Critical Infrastructure Security, Vulnerability Management

Internet of malicious things: Yale home automation vulnerable

The development of smart home technologies has not come without its vulnerabilities, it appears.

As a species within the higher class of technology we now know as the Internet of Things (IoT), smart home controls exist to control heating, lighting, security surveillance and a variety of other functions.

Penetration testing and vulnerability assessment firm MWR InfoSecurity has issued an advisory detailing a vulnerability it has discovered in the Yale Home System (Europe) Android application. The app itself acts as remote smartphone-based software to control the Yale Easy Fit SmartPhone alarm system with arm and disarm tasks as well as a camera function.

A vulnerability was discovered that could allow an attacker to perform a man-in-the-middle attack, bypassing the software's protection layer and executing arbitrary commands on the Android device with the permissions of the home system app. The Yale Home System Android application is based upon a Webview – a feature of Android that allows applications to display HTML content within their apps.

The smart home family is growing

Although the particular vulnerability in question here ‘could' be quite damaging, this particular app has enjoyed comparatively limited user popularity with (according to Google) only between 1,000 and 5,000 downloads. Other software in this same category includes (but is not limited to): Honeywell EvoHome, Heat Genius, Nest learning thermostat, Hive Active Heating from British Gas, Tado and Netatmo Thermostat for Smartphone.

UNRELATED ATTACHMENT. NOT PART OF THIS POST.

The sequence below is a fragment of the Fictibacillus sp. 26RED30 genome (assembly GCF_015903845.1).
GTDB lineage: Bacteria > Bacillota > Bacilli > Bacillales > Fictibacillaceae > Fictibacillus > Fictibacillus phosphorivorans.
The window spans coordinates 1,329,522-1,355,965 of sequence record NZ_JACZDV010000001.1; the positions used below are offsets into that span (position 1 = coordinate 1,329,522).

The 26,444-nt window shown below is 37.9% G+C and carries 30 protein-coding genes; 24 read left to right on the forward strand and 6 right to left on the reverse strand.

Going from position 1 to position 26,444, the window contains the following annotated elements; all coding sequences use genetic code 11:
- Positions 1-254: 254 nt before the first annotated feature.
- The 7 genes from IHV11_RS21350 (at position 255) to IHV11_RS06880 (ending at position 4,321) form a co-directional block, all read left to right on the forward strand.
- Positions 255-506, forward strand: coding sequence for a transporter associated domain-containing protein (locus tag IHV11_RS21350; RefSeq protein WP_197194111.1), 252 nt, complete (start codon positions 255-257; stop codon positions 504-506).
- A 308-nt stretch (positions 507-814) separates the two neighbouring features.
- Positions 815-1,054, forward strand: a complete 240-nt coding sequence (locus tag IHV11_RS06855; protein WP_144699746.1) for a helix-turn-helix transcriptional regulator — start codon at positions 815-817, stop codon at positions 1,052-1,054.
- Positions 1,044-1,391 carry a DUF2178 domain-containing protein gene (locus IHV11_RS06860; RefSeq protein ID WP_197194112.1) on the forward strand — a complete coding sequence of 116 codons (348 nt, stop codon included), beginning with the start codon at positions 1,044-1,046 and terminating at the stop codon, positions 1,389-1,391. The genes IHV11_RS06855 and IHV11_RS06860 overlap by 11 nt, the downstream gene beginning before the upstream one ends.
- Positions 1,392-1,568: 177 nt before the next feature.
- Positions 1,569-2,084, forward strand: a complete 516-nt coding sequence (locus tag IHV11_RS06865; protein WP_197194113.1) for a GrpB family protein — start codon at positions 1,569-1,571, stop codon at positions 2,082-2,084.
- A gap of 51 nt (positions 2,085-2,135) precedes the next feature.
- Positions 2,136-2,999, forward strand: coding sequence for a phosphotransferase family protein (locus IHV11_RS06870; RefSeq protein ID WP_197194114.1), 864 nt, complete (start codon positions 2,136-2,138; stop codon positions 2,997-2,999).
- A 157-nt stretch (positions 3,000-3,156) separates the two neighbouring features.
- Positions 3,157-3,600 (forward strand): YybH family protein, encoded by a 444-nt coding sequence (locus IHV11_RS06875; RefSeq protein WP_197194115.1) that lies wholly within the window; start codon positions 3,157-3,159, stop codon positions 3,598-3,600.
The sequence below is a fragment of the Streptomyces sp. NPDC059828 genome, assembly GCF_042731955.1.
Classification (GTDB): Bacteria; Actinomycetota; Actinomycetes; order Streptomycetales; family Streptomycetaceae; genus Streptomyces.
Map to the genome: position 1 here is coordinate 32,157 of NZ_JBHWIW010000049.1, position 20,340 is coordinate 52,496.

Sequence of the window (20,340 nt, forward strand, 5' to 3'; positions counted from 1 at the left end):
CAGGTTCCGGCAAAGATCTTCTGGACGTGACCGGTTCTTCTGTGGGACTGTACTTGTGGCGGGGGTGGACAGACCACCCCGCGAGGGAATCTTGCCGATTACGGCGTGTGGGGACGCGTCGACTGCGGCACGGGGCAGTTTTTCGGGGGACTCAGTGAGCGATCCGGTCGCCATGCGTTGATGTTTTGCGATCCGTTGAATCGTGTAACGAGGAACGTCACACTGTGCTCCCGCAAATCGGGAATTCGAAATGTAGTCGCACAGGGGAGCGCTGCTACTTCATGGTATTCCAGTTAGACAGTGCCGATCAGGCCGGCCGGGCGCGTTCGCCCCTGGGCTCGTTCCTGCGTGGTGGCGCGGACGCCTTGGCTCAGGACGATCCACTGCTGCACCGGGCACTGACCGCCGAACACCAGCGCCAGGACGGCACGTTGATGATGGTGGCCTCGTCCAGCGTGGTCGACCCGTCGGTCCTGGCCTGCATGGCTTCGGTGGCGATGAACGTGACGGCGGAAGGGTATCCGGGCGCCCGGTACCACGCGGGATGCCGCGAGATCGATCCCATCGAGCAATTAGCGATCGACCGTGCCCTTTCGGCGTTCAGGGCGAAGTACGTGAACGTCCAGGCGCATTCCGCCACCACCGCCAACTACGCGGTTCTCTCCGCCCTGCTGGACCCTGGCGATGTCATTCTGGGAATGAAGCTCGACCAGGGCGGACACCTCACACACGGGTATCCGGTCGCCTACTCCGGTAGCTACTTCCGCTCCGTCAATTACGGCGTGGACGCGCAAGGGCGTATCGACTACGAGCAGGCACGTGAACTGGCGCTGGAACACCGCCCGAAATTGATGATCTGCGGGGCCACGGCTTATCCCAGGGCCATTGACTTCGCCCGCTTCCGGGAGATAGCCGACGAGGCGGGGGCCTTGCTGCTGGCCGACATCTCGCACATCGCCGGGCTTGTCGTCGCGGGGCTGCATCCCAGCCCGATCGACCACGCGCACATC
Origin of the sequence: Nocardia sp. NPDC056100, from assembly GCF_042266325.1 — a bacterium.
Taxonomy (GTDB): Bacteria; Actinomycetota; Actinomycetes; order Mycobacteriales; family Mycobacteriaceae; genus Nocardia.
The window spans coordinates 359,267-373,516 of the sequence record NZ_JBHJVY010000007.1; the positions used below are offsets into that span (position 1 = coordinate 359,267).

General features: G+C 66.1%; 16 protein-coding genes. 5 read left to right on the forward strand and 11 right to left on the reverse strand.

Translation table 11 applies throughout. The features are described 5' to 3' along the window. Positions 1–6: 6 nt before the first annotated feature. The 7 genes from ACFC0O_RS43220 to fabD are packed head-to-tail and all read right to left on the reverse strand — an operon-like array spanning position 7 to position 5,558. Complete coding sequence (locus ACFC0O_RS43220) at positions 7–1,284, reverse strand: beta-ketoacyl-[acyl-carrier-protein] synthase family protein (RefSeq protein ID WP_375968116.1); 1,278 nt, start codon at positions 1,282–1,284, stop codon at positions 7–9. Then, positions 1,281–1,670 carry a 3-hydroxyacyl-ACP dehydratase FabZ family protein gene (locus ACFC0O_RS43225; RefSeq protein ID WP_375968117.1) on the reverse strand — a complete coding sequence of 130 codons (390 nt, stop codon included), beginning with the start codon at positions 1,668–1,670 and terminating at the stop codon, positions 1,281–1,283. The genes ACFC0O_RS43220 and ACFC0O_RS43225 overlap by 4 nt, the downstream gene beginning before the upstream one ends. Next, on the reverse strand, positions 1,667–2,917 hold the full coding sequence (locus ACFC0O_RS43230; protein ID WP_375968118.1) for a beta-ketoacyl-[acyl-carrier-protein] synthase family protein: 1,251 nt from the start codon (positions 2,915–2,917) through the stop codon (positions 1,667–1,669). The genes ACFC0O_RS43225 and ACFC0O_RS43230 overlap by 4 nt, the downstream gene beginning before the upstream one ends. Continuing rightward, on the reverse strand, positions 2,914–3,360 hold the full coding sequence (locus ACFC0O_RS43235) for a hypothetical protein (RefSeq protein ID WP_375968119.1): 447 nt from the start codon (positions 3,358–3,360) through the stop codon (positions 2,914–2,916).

Robert Miller, senior security researcher at MWR explained that his team performed a number of tests on the Yale application and discovered that the Webview used was configured to ignore TLS errors. Transport Layer Security (TLS) is a cryptographic protocol in the same family as Secure Sockets Layer (SSL) that performs ‘handshakes' and other related functions between data connections to create security controls.

“This [ignoring of the TLS errors] means that, if the network traffic were intercepted by an attacker, the application would ignore the security warnings and continue communicating, allowing the attacker to read and alter the communications between the application and the server. As the application is used to control and monitor the home alarm, it is likely that the attacker could control the alarm system if the vulnerability were exploited,” said Miller.

MWR InfoSecurity says it alerted Yale to the issue with its application as far back as July of this year. It has subsequently worked with the company to resolve the vulnerability.

Neither confirm, nor deny

A statement from Yale adds, “Yale's policy is neither to confirm nor deny any reports about the security of Yale products.” As bewildering as this might at first sound, the company explains that any comment could inadvertently disclose information that might aid criminal activity. The company recently released a new version of the Android app for this product, which is now available to all customers to download and update through the Google Play store and this version further improves the app.